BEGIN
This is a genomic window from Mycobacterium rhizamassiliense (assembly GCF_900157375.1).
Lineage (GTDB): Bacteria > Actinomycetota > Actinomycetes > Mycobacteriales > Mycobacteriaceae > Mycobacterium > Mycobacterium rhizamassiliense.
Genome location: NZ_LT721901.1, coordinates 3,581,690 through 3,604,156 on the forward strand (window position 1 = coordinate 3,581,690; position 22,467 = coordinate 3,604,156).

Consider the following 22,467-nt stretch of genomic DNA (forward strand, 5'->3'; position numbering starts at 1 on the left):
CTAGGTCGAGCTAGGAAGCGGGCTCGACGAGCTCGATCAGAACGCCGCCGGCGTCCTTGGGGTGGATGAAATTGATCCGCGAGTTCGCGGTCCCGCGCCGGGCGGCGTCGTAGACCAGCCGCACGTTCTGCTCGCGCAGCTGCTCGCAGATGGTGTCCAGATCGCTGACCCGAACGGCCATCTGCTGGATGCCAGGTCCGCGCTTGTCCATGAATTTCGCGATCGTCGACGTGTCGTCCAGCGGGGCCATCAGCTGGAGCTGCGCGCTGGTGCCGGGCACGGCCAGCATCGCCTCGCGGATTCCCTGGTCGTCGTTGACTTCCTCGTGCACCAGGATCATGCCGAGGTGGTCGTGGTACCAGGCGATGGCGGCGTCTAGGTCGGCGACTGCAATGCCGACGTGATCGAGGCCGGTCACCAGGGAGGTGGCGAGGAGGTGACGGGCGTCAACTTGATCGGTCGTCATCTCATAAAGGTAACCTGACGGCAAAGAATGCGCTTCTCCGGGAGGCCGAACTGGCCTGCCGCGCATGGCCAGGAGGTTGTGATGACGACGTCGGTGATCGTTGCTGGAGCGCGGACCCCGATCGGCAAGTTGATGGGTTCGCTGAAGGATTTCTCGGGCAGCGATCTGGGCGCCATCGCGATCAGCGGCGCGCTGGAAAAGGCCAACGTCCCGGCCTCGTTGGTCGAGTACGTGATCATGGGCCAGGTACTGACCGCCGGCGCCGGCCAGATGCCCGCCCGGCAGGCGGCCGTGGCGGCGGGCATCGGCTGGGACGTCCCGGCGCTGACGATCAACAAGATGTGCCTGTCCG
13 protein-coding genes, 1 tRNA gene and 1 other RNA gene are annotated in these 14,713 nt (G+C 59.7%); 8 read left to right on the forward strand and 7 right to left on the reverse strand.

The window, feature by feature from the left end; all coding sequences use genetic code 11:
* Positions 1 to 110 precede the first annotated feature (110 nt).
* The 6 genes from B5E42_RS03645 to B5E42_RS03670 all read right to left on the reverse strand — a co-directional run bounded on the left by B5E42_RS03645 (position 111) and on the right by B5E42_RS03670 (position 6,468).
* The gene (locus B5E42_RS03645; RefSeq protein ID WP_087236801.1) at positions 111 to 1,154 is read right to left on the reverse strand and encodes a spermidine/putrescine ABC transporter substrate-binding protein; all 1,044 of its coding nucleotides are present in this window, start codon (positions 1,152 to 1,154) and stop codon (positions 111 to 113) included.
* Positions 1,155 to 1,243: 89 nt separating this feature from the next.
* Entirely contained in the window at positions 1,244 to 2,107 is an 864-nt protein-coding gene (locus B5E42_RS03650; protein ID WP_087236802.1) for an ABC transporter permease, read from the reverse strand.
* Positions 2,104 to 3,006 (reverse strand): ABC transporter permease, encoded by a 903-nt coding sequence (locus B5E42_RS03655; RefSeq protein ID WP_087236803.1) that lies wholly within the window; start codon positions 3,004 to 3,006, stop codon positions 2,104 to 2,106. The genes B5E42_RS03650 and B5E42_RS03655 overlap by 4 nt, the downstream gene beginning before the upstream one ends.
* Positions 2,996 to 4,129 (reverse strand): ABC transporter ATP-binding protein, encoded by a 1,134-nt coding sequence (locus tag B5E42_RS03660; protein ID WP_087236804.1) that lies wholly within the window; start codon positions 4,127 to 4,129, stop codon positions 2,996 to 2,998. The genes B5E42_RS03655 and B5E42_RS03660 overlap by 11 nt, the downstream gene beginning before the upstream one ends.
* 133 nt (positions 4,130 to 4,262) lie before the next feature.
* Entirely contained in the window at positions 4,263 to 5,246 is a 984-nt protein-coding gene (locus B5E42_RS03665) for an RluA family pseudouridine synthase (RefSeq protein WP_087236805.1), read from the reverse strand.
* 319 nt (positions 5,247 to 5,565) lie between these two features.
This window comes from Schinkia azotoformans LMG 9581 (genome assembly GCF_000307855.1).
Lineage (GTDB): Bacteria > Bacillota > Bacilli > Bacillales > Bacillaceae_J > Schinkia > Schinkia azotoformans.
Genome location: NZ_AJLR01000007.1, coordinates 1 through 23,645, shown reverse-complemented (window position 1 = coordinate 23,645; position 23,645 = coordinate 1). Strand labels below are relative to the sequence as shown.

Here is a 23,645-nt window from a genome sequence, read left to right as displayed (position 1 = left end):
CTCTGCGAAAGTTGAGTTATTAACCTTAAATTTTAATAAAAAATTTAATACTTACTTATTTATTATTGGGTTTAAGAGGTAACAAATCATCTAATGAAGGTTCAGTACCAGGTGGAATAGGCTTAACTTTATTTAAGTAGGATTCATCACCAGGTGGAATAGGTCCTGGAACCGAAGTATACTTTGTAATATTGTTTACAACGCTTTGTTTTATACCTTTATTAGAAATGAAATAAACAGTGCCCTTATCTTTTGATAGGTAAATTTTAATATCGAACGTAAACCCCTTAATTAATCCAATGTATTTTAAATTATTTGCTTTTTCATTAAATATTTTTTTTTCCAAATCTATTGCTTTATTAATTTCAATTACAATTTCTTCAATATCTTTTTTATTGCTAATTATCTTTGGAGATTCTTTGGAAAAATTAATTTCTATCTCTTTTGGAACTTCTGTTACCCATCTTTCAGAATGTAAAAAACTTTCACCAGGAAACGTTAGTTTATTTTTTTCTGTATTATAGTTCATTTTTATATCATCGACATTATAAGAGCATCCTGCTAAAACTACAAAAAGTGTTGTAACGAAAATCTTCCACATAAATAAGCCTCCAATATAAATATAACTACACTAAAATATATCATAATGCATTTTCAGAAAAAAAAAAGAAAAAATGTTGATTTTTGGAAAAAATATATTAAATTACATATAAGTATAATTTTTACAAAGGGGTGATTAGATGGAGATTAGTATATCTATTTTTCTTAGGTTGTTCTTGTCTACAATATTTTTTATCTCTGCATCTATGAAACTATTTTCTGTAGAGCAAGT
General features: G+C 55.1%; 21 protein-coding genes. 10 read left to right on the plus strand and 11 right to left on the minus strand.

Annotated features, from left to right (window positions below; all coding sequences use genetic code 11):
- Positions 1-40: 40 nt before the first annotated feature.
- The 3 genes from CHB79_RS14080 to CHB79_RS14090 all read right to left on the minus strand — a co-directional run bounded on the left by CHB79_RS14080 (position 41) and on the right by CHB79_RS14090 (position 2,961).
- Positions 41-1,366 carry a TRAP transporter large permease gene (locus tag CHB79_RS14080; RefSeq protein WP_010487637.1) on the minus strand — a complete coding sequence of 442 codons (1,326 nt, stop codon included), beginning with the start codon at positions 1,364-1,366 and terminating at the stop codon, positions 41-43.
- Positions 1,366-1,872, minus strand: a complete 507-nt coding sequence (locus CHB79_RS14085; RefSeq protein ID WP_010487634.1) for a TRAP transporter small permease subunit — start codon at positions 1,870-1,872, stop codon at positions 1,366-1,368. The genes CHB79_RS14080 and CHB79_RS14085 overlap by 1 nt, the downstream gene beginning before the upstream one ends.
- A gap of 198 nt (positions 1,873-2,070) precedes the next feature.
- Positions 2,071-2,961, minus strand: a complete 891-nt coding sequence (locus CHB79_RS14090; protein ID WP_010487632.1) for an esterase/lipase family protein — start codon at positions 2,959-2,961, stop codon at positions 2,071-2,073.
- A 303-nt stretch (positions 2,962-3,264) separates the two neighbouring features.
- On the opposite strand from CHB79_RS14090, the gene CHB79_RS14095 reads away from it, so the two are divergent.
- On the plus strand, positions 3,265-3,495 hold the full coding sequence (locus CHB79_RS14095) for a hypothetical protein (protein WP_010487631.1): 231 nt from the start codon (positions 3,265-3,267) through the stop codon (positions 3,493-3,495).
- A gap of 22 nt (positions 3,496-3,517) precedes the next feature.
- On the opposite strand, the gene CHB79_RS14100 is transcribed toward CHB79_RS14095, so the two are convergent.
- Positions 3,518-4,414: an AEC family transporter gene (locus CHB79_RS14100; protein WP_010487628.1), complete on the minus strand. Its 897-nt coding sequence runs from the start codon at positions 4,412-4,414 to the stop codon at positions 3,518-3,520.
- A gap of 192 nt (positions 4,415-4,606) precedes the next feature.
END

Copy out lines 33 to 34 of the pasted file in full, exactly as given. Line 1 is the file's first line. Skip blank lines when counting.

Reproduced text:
- On the plus strand, positions 3,265-3,495 hold the full coding sequence (locus CHB79_RS14095) for a hypothetical protein (protein WP_010487631.1): 231 nt from the start codon (positions 3,265-3,267) through the stop codon (positions 3,493-3,495).
- A gap of 22 nt (positions 3,496-3,517) precedes the next feature.